Retirement plan provisions
- Required minimum distributions (RMDs) from employer-sponsored retirement plans and IRAs will not apply for the 2020 calendar year; this includes any 2019 RMDs that would otherwise have to be taken in 2020
- The 10% early-distribution penalty tax that would normally apply to distributions made prior to age 59½ (unless an exception applies) is waived for retirement plan distributions of up to $100,000 relating to the coronavirus; special re-contribution rules and income inclusion rules for tax purposes apply as well
- Limits on loans from employer-sponsored retirement plans are expanded, with repayment delays provided
- The legislation provides a six-month automatic payment suspension for any student loan held by the federal government; this six-month period ends on September 30, 2020
- Under already existing rules, up to $5,250 in payments made by an employer under an education assistance program could be excluded from an employee’s taxable income; this exclusion is expanded to include eligible student loan repayments an employer makes on an employee’s behalf before January 1, 2021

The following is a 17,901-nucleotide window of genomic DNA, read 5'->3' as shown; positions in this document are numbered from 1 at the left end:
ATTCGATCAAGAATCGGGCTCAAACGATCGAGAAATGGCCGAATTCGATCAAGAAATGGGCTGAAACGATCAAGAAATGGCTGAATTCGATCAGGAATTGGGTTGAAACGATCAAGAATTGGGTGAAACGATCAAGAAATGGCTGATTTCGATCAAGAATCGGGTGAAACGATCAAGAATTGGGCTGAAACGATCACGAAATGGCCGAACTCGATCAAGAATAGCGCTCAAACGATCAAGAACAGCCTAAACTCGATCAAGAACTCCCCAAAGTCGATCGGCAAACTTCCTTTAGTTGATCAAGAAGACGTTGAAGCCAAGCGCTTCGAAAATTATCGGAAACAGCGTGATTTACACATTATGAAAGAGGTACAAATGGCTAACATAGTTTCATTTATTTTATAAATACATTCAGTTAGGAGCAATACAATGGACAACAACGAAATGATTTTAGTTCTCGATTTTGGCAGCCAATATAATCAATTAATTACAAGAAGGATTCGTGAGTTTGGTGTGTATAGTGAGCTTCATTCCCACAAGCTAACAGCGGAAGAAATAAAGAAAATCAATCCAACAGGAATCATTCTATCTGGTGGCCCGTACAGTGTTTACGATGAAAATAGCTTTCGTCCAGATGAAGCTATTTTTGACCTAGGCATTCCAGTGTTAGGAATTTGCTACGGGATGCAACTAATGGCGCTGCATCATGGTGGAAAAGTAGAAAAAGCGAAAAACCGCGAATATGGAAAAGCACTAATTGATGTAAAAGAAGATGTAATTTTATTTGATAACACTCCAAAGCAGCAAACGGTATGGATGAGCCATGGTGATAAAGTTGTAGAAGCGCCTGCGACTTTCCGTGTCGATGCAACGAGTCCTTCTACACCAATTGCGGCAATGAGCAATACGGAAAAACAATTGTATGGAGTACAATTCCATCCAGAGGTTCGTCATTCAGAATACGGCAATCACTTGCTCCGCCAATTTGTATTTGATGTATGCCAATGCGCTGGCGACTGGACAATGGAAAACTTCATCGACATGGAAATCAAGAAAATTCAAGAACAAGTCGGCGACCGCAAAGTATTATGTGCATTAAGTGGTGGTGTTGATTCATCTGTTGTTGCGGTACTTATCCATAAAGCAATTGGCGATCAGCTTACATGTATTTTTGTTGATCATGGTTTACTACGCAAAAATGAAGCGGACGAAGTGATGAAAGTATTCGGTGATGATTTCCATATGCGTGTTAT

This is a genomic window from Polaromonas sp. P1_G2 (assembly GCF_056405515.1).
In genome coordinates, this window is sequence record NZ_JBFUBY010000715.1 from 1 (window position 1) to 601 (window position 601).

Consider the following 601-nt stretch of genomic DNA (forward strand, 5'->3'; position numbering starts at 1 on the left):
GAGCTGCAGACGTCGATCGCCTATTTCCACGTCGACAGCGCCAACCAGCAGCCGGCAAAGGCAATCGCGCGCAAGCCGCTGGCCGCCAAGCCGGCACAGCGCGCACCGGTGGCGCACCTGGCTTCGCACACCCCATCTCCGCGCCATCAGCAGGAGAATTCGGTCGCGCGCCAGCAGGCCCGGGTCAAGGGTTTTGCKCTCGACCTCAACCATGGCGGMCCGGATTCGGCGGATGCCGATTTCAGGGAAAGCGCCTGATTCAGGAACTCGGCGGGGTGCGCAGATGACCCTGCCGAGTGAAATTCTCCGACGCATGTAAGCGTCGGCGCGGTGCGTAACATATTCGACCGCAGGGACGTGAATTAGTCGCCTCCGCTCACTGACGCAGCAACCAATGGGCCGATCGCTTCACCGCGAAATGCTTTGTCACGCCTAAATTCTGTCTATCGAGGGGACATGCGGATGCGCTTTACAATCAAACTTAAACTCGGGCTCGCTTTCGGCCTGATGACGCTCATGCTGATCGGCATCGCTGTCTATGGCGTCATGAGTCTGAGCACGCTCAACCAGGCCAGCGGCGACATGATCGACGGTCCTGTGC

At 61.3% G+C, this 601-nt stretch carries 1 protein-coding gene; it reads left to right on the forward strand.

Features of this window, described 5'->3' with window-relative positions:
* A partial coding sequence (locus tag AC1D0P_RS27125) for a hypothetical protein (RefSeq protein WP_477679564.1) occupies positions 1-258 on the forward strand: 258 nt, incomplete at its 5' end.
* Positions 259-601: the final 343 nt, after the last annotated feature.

- For more information, please see our blog post (link below): Federal Student Loan Borrowers Get Some Relief Due to COVID-19.
The bill creates an above-the-line charitable deduction for 2020 (not to exceed $300). The bill also modifies the AGI limitations on charitable contributions for 2020, to 100% of AGI for individuals and 25% of taxable income for corporations. The bill also increases the food contribution limits to 25%.
The rules for high-deductible health plans (HDHPs) are amended to allow them to cover telehealth and other remote care services without charging a deductible.